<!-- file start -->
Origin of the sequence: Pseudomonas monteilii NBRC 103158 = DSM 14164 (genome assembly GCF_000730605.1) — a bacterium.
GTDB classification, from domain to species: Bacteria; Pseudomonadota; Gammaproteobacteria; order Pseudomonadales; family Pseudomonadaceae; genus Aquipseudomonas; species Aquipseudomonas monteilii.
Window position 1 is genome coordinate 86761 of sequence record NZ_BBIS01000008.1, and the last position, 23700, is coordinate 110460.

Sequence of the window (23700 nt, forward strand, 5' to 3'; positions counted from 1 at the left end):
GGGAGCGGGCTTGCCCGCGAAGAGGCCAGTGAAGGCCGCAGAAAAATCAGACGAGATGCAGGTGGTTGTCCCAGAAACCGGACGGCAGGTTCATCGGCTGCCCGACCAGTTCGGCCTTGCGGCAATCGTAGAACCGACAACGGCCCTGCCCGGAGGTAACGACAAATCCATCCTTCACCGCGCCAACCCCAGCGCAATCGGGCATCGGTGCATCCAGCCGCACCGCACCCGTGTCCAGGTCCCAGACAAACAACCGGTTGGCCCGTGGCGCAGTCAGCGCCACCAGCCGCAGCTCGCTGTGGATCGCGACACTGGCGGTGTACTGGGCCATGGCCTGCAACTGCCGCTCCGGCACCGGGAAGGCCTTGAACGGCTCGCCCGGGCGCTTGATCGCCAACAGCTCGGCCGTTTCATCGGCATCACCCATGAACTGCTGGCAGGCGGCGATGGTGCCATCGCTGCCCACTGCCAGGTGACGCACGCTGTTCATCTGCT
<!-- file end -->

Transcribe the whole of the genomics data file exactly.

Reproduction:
Origin of the sequence: Pseudomonas monteilii NBRC 103158 = DSM 14164 (genome assembly GCF_000730605.1) — a bacterium.
GTDB classification, from domain to species: Bacteria; Pseudomonadota; Gammaproteobacteria; order Pseudomonadales; family Pseudomonadaceae; genus Aquipseudomonas; species Aquipseudomonas monteilii.
Window position 1 is genome coordinate 86761 of sequence record NZ_BBIS01000008.1, and the last position, 23700, is coordinate 110460.

Sequence of the window (23700 nt, forward strand, 5' to 3'; positions counted from 1 at the left end):
GGGAGCGGGCTTGCCCGCGAAGAGGCCAGTGAAGGCCGCAGAAAAATCAGACGAGATGCAGGTGGTTGTCCCAGAAACCGGACGGCAGGTTCATCGGCTGCCCGACCAGTTCGGCCTTGCGGCAATCGTAGAACCGACAACGGCCCTGCCCGGAGGTAACGACAAATCCATCCTTCACCGCGCCAACCCCAGCGCAATCGGGCATCGGTGCATCCAGCCGCACCGCACCCGTGTCCAGGTCCCAGACAAACAACCGGTTGGCCCGTGGCGCAGTCAGCGCCACCAGCCGCAGCTCGCTGTGGATCGCGACACTGGCGGTGTACTGGGCCATGGCCTGCAACTGCCGCTCCGGCACCGGGAAGGCCTTGAACGGCTCGCCCGGGCGCTTGATCGCCAACAGCTCGGCCGTTTCATCGGCATCACCCATGAACTGCTGGCAGGCGGCGATGGTGCCATCGCTGCCCACTGCCAGGTGACGCACGCTGTTCATCTGCT